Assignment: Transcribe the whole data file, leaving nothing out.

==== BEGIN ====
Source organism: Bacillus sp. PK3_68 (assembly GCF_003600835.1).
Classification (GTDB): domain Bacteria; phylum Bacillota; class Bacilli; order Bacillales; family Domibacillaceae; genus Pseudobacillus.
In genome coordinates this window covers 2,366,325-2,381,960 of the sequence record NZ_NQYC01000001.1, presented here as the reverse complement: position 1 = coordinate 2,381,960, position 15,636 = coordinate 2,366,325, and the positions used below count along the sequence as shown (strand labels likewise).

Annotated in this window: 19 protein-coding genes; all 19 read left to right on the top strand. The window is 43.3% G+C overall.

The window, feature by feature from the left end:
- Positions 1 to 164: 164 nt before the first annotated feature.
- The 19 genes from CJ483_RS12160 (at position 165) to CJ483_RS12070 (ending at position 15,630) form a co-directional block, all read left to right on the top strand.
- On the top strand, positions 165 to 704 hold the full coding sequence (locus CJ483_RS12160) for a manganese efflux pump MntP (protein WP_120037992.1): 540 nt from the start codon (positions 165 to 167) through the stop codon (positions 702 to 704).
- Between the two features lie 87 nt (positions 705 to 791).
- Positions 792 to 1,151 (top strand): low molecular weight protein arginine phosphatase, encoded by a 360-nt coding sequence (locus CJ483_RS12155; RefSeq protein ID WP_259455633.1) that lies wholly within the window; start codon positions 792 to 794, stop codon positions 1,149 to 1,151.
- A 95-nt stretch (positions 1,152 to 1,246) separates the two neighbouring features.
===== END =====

Source organism: Bacillus sp. PK3_68 (assembly GCF_003600835.1).
Classification (GTDB): domain Bacteria; phylum Bacillota; class Bacilli; order Bacillales; family Domibacillaceae; genus Pseudobacillus.
In genome coordinates this window covers 2,366,325-2,381,960 of the sequence record NZ_NQYC01000001.1, presented here as the reverse complement: position 1 = coordinate 2,381,960, position 15,636 = coordinate 2,366,325, and the positions used below count along the sequence as shown (strand labels likewise).

Annotated in this window: 19 protein-coding genes; all 19 read left to right on the top strand. The window is 43.3% G+C overall.

The window, feature by feature from the left end:
- Positions 1 to 164: 164 nt before the first annotated feature.
- The 19 genes from CJ483_RS12160 (at position 165) to CJ483_RS12070 (ending at position 15,630) form a co-directional block, all read left to right on the top strand.
- On the top strand, positions 165 to 704 hold the full coding sequence (locus CJ483_RS12160) for a manganese efflux pump MntP (protein WP_120037992.1): 540 nt from the start codon (positions 165 to 167) through the stop codon (positions 702 to 704).
- Between the two features lie 87 nt (positions 705 to 791).
- Positions 792 to 1,151 (top strand): low molecular weight protein arginine phosphatase, encoded by a 360-nt coding sequence (locus CJ483_RS12155; RefSeq protein ID WP_259455633.1) that lies wholly within the window; start codon positions 792 to 794, stop codon positions 1,149 to 1,151.
- A 95-nt stretch (positions 1,152 to 1,246) separates the two neighbouring features.